Why are steroids used for brain tumours?
Steroids are commonly given to reduce and prevent inflammation around a brain tumour, particularly after surgery or during radiotherapy. The inflammation causes oedema, which is when plasma-like fluid builds up in the spaces between brain cells.
Taking steroids for a brain tumour reduces the pressure inside the skull, which helps to ease headaches and other ‘pressure’ symptoms, but it does not affect the brain tumour itself. Painkillers may also be needed to help ease headaches.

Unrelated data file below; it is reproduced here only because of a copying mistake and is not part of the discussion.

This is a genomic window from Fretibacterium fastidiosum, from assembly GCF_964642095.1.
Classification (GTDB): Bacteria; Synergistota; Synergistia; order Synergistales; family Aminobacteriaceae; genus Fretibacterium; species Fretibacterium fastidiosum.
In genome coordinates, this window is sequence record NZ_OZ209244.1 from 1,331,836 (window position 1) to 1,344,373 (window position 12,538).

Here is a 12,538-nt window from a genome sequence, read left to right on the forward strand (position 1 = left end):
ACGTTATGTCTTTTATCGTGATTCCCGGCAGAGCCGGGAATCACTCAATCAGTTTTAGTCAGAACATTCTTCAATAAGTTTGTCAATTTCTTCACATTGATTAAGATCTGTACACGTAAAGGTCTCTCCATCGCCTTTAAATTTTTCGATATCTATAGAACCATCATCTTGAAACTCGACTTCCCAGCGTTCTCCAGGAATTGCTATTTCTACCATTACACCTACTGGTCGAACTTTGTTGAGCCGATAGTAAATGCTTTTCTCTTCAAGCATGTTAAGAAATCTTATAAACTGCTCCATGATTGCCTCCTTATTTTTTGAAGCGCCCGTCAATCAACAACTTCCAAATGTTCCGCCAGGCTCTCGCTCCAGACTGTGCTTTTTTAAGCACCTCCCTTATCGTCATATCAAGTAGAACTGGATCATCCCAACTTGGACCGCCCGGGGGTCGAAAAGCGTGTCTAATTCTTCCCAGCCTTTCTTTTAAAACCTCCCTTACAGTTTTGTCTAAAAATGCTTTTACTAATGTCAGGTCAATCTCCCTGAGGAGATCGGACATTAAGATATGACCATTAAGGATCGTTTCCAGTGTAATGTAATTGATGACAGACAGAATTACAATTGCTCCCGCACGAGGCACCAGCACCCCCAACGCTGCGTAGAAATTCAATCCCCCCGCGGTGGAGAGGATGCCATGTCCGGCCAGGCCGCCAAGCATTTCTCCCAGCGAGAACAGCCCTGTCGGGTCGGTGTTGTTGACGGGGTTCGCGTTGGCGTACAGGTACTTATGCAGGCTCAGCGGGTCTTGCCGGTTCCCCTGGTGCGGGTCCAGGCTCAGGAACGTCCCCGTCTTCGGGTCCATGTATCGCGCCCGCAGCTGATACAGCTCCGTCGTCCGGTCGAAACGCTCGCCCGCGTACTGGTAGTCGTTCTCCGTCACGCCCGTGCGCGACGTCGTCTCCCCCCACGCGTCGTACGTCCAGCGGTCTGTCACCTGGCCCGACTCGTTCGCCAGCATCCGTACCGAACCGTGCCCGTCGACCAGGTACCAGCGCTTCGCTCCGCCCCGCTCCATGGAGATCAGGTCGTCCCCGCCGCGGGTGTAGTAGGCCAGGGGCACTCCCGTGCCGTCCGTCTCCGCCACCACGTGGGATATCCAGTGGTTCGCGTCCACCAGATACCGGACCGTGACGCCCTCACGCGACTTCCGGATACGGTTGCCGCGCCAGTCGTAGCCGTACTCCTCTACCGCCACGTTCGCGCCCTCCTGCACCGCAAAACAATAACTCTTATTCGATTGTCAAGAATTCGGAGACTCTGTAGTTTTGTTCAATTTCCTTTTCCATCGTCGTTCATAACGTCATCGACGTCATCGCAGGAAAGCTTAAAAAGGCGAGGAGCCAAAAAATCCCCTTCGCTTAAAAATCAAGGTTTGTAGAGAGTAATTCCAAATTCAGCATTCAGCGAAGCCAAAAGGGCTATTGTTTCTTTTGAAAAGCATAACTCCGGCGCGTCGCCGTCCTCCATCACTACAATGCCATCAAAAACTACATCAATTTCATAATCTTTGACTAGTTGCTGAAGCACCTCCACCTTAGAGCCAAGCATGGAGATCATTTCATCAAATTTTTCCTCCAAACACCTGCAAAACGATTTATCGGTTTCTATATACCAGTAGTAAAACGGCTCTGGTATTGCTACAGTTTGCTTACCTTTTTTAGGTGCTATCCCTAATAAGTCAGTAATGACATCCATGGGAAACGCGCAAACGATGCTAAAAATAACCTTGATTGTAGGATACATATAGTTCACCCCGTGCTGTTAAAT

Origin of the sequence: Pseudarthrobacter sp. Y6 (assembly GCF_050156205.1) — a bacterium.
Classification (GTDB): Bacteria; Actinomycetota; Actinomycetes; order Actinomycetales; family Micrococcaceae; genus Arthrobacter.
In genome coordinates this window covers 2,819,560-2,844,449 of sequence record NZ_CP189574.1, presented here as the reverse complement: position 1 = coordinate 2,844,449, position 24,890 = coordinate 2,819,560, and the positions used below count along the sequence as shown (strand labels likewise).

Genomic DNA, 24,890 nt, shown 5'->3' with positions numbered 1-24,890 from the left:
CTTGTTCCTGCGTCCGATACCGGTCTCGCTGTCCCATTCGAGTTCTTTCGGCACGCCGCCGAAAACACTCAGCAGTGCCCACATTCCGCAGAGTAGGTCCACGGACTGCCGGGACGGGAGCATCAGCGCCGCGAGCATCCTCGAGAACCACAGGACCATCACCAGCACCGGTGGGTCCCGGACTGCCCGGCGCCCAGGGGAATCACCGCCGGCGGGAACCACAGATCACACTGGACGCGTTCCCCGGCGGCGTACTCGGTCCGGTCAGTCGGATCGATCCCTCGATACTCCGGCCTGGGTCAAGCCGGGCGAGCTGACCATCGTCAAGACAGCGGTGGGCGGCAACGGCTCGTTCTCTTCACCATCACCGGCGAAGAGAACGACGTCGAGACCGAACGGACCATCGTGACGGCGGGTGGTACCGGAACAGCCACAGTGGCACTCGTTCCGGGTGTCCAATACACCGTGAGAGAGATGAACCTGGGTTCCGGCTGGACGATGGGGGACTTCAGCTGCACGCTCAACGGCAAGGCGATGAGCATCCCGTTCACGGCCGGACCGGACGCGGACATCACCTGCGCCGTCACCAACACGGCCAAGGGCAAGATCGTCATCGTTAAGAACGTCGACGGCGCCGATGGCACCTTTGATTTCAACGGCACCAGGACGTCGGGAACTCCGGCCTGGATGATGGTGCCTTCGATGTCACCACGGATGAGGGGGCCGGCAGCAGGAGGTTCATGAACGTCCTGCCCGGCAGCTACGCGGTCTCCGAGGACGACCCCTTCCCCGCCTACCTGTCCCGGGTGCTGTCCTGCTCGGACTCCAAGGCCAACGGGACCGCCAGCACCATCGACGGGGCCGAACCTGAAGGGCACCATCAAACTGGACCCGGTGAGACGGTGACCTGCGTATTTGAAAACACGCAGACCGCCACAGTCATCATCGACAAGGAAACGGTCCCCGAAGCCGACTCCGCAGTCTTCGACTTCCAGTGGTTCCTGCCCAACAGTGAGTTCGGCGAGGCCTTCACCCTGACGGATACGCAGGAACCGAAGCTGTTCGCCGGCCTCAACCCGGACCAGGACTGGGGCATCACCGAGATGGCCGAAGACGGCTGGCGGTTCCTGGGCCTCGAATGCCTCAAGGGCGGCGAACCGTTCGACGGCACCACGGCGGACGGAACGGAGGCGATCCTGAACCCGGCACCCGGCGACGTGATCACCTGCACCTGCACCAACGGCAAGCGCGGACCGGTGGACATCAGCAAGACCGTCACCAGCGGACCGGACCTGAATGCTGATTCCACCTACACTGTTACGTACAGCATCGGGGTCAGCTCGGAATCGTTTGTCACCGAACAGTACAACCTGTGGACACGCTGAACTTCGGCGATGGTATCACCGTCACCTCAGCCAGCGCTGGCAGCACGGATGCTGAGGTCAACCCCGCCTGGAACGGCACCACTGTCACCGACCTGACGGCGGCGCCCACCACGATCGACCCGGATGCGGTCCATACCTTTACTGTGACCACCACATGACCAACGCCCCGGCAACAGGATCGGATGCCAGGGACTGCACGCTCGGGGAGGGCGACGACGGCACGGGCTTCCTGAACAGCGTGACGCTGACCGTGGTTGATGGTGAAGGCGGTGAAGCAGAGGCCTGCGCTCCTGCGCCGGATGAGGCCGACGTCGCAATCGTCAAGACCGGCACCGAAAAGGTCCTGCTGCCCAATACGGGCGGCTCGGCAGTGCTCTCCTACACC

What type of steroid is used for brain tumours?
The most common steroid given to brain tumour patients in the UK is called Dexamethasone. This is a corticosteroid drug, meaning that it is based on cortisol, an anti-inflammatory hormone naturally produced by the adrenal glands in response to a stressful situation. Dexamethasone is synthetically produced and can be taken orally in tablet or liquid form, or given by injection.